This Week in New York Insider's Guide to Arts & Culture in New York City Since 2001

3May/10

TWI-NY TALK: CHUCK PALAHNIUK

Chuck Palahniuk will be celebrating the release of TELL-ALL at the Great Hall at the Cooper Union on May 6 (photo by Shawn Grant)

CHUCK PALAHNIUK: TELL-ALL (Doubleday, May 4, 2010, $24.95)
The Great Hall at the Cooper Union
7 East Seventh St. at Third Ave.
Thursday, May 6, $30, 6:00
www.chuckpalahniuk.net
www.strandbooks.com
www.randomhouse.com

There’s a critical moment in every Chuck Palahniuk book when readers have to decide whether to forge ahead or return it disgustedly to the shelf, perhaps never to be opened again. In such bestselling novels as FIGHT CLUB, CHOKE, HAUNTED, RANT, and PYGMY, Palahniuk describes, in great detail, gut-twisting (literally) scenes of intense, brutal sex and/or violence, often told in a complex narrative style that takes some getting used to. Stick with it and you’re rewarded with some of the most intelligent, darkest satirical writing of the last fifteen years that’s as fun as it is challenging.

His latest work, TELL-ALL, is told from the point of view of Hazie Coogan, the longtime caretaker and protector of former Hollywood starlet Katherine Kenton. It’s a wry mash-up of SUNSET BOULEVARD and THE BAD AND THE BEAUTIFUL, with Palahniuk bold-facing a vast array of celebrity characters centered around Lillian Hellman, from George Cukor and Adolph Zukor to Christian Dior and Coco Chanel, from Rita Hayworth and Lucille Ball to Peter Lorre and Clifton Webb, and, perhaps most appropriately, famous gossip columnists Walter Winchell, Hedda Hopper, and Louella Parsons.

Palahniuk, a journalism major and former movie projectionist who splits his time between his home state of Washington and Oregon, will be making his sole New York City appearance in support of TELL-ALL on May 6 at the Great Hall at the Cooper Union, a much-anticipated event that will include Julie Halson performing selections from the book as Katherine Kenton and Hazie Coogan; tickets are $30, and all attendees get a poster and a signed hardcover. Palahniuk took a break from his schedule, which will also take him to Portsmouth, Boston, Asheville, Chicago, and other cities, to answer a few questions we had for him over e-mail.

twi-ny: Your rabid fan base, known as the Cult, has a habit of coming to your readings and signings dressed up as characters from your books, tying Christmas trees to the tops of their cars, and mimicking other elements from you stories. What do you think it is about you and your books that attract this kind of worship? When we attend readings by the likes of Paul Auster, Haruki Murakami, and Tom Robbins, things tend to be a bit more subdued, which in no way are we implying is preferable, of course.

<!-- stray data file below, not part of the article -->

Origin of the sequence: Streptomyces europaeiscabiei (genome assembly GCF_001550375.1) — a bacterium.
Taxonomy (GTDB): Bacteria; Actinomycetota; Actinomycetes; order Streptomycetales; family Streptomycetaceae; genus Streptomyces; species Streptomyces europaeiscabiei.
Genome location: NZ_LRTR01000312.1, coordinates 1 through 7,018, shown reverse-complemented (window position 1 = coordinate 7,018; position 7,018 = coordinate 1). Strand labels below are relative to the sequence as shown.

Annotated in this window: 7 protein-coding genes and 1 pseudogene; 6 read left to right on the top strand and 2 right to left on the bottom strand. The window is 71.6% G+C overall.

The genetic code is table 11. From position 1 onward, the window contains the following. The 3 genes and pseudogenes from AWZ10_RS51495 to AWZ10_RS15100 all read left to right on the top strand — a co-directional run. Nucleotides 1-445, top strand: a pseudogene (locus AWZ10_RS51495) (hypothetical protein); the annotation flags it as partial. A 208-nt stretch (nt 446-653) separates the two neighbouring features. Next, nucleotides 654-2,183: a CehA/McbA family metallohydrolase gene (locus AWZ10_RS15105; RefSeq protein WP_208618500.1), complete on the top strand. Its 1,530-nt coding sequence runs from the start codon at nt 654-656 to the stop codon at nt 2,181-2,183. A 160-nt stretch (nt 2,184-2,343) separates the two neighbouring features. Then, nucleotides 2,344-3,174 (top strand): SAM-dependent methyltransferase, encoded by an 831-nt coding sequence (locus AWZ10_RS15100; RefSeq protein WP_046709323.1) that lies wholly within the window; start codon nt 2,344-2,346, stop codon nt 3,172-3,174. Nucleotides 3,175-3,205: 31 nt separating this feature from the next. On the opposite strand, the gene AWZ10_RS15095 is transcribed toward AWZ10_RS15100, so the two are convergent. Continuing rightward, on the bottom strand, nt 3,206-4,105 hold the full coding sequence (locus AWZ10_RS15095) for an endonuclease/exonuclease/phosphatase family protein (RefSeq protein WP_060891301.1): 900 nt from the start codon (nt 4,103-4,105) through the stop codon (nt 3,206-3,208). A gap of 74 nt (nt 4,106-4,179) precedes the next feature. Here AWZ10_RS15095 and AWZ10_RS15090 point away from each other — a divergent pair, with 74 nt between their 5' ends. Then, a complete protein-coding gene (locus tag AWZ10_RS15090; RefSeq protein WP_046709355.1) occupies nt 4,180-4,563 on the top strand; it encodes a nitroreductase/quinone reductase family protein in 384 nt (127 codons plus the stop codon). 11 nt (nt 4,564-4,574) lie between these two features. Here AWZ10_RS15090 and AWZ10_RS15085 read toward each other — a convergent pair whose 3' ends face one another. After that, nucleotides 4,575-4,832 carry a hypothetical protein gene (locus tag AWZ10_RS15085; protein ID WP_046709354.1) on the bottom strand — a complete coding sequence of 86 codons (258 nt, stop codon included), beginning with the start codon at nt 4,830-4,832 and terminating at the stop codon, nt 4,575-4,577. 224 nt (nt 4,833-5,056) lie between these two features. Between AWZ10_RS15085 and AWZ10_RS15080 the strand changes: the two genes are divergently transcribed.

Chuck Palahniuk: After twenty years as part of the Cacophony Society, I see that people love events which allow them to act out and participate in consensual ways. No one wants to be the lone fool, but if everyone is dressed as Santa Claus it’s safe and communal and still fun. As the person onstage I’m especially aware of being a lonely idiot so I stage book events to include games and costumes and prizes and activities, each linked to either the book I’m pimping or to the piece I’ve written specifically to read at that event. Yes, this extra effort takes me all winter to orchestrate — even at this moment, my props and prizes are already shipped to each venue, including the Cooper Union — but this structure and preparation also allows me to relax and have a good time. Once I’m traveling and bone-tired and starving I still have the assurance of my structured insanity to keep me sane.

twi-ny: Your new book, TELL-ALL, deals with Hollywood celebrity. Who are some of your favorite old-timers? Bette Davis or Joan Crawford? Clara Bow or Theda Bara? Marilyn, Mamie, or Mansfield?

CP: No one will ever be as bitter and lovely as Geraldine Fitzgerald — I’ll sit through all of WUTHERING HEIGHTS just to hear her say, “Ïf Cathy dies . . . perhaps then I might live.” That’s a guesstimate of the quote. However, I burn a perpetual candle beside a shrine to Gloria Grahame; nobody played more or better floozies and bitches. You know she was polishing Jim Stewart’s apple in IT’S A WONDERFUL LIFE or why else would he give her all that money?

twi-ny: Your only New York City appearance will be on May 6 at the Great Hall of the Cooper Union, where presidential candidate Abraham Lincoln gave one of his most memorable speeches, 150 years ago this past February. How do you think Lincoln would do if he were to run in 2012? How do you think he might respond to TELL-ALL and Julie Halston?

CP: Now you’ve lost me — you’re SUCH a name-dropper! I have no idea who Julie Halston is. Or Abraham Lincoln, I can’t even find him on IMDB. Are you referring to the character on the old MOD SQUAD? Wasn’t Peggy Lipton cool . . . sigh.

twi-ny: In your introduction to David Mack’s KABUKI: THE ALCHEMY, you write, “Art is the lie that tells the truth better than the truth. . . . [David Mack builds] a metaphor that allows people to see and explore their own experience.” The same can be said for your writing, which is also very visual and cinematic. Do you have any interest in perhaps collaborating with an artist such as David Mack, or writing a graphic novel or comic book? Your website features Kissgzs’s adaptations of INVISIBLE MONSTERS and LULLABY; might there be more of those in the future?

CP: Frankly, I won’t rule out anything except suicide.

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